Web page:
[Date Prev][Date Next][Thread Prev][Thread Next][Date Index][Thread Index]

*To*: COMMON-LISP@sail.stanford.edu*Subject*: Re: constant folding/smashing*From*: goldman@vaxa.isi.edu*Date*: Tue, 07 Jun 88 13:27:08 PDT*Cc*: miller@acorn.cs.rochester.edu, cperdue@sun.com, NGALL@g.bbn.com*Posted-date*: Tue, 07 Jun 88 13:27:08 PDT*Sender*: goldman@vaxa.isi.edu

Thanks for pointing out that paragraph on P.78 that explicitly authorizing "collapsing" EQUAL constants to EQ. That at least provided a recorded justification for the compiler's action. By the way, does anyone know the rationale behind this authorization? Is there a big win in implementation, or is to discourage perceived misuse of EQ-based discriminations by programmers? It seems to me to rule out some sensible programs (and transformations), as well as plenty of bad ones. At any rate, as can be seen from the responses, CLtL still fails to make clear what must be held constant about an object used as a constant in a program (whether declared with DEFCONSTANT or appearing in a QUOTEd form). One hypothesis of INTENT (although it does not necessarily follow from the text) is: Let V1 be a "constant" value. If V1 is an instance of any of the types (listed below) for which "components" are considered in the definition of EQUALity, then it is an ERROR for a program to modify any of those particular components of V1. In particular, they cannot even be changed to an EQUAL "copy" of their value. In other words, the "boundary" of constanthood is described by the definition of EQUAL on P.80 -- it prohibits changing: the car or cdr of a CONS elements of STRINGs or BIT-VECTORs components "(host, device, and so on)" of pathnames Within this boundary, the parts must remain EQ forever. Allocating these parts in read-only memory is therefore permissible. I have two questions about this: 1) is the above clear enough that an implementor knows what is allowed and a programmer knows what he is saying? 2) Is it the right framework for an answer? I believe that the best way to define constanthood for lisp is in terms of the boundary used by SOME equivalence predicate. I think that within that boundary, constants should be constrained to remain constant up to EQness. But it doesn't follow, and I don't advocate, authorizing an implemenation to collapse constants, OR PORTIONS THEREOF (is there an implication that one can collapse selective parts?), that happen to satisfy that equivalence predicate. 3) Is EQUAL what we need? Frankly, I fail to see what is so interesting about EQUAL that makes it the "best" equivalence predicate to use. Why not EQUALP? I like EQUALP better, except for the fact that numbers of different type can be EQUALP. CommonLisp is full of generic sequence operations. But EQUAL is not one of them. It behaves quite differently for lists and vectors, and NEVER considers a list EQUAL to a vector. [This is the source of one's natural surprise in the example pointed out by Nick Gall -- that (setf (elt '#(#\a #\b #\c) 0) #\x) must be legal.] Because of this, a transformation that changes representations between lists and vectors runs into oddball semantic problems wherever EQUAL is used and, given the current semantics, wherever constants need to be transformed. Neil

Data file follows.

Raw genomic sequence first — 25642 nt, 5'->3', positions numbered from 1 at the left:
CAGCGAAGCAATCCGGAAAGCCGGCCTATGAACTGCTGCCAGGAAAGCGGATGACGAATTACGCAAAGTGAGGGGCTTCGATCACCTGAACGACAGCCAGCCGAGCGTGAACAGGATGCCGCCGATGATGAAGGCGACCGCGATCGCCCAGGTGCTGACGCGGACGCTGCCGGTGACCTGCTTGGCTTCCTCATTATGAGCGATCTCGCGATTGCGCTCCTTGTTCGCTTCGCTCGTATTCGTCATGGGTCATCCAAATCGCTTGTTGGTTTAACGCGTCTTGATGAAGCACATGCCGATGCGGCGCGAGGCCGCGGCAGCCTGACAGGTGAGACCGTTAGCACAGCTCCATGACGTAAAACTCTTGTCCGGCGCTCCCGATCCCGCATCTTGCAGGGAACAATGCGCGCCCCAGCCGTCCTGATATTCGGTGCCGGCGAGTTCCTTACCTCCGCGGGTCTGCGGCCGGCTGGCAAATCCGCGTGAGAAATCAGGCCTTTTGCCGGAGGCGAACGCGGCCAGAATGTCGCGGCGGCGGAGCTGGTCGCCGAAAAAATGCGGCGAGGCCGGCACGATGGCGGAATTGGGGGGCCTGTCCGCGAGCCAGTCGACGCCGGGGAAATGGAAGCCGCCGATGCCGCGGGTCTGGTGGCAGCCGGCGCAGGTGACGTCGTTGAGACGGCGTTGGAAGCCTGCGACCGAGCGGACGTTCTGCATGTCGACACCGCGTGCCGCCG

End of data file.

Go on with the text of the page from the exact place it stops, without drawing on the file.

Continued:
- Prev by Date:
**Re: constant folding/smashing** - Next by Date:
**Re: constant folding/smashing** - Previous by thread:
**constant folding/smashing** - Next by thread:
**Re: constant folding/smashing** - Index(es):